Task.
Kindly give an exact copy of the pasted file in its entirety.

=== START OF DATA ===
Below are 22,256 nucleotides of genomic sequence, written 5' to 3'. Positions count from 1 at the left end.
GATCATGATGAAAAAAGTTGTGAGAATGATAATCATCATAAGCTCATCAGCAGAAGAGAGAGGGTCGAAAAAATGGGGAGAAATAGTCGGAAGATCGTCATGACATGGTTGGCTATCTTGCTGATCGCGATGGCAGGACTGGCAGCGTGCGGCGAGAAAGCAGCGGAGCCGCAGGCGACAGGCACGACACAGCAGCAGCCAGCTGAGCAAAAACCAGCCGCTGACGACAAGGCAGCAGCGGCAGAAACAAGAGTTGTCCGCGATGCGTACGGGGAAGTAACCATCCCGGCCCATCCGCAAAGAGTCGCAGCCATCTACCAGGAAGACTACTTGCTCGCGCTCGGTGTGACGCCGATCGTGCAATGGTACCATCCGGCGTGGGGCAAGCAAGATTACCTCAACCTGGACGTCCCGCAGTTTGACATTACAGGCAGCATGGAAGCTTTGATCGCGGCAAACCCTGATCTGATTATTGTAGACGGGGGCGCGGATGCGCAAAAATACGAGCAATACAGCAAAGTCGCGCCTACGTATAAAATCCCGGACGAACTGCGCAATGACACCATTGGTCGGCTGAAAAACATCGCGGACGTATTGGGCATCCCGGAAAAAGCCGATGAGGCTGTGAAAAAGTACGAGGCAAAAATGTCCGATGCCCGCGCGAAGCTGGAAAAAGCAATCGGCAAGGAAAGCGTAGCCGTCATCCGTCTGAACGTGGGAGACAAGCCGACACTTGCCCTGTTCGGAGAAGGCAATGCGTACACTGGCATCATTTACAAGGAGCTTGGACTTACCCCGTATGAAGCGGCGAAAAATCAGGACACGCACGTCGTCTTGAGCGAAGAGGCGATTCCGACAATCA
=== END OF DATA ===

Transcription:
Below are 22,256 nucleotides of genomic sequence, written 5' to 3'. Positions count from 1 at the left end.
GATCATGATGAAAAAAGTTGTGAGAATGATAATCATCATAAGCTCATCAGCAGAAGAGAGAGGGTCGAAAAAATGGGGAGAAATAGTCGGAAGATCGTCATGACATGGTTGGCTATCTTGCTGATCGCGATGGCAGGACTGGCAGCGTGCGGCGAGAAAGCAGCGGAGCCGCAGGCGACAGGCACGACACAGCAGCAGCCAGCTGAGCAAAAACCAGCCGCTGACGACAAGGCAGCAGCGGCAGAAACAAGAGTTGTCCGCGATGCGTACGGGGAAGTAACCATCCCGGCCCATCCGCAAAGAGTCGCAGCCATCTACCAGGAAGACTACTTGCTCGCGCTCGGTGTGACGCCGATCGTGCAATGGTACCATCCGGCGTGGGGCAAGCAAGATTACCTCAACCTGGACGTCCCGCAGTTTGACATTACAGGCAGCATGGAAGCTTTGATCGCGGCAAACCCTGATCTGATTATTGTAGACGGGGGCGCGGATGCGCAAAAATACGAGCAATACAGCAAAGTCGCGCCTACGTATAAAATCCCGGACGAACTGCGCAATGACACCATTGGTCGGCTGAAAAACATCGCGGACGTATTGGGCATCCCGGAAAAAGCCGATGAGGCTGTGAAAAAGTACGAGGCAAAAATGTCCGATGCCCGCGCGAAGCTGGAAAAAGCAATCGGCAAGGAAAGCGTAGCCGTCATCCGTCTGAACGTGGGAGACAAGCCGACACTTGCCCTGTTCGGAGAAGGCAATGCGTACACTGGCATCATTTACAAGGAGCTTGGACTTACCCCGTATGAAGCGGCGAAAAATCAGGACACGCACGTCGTCTTGAGCGAAGAGGCGATTCCGACAATCA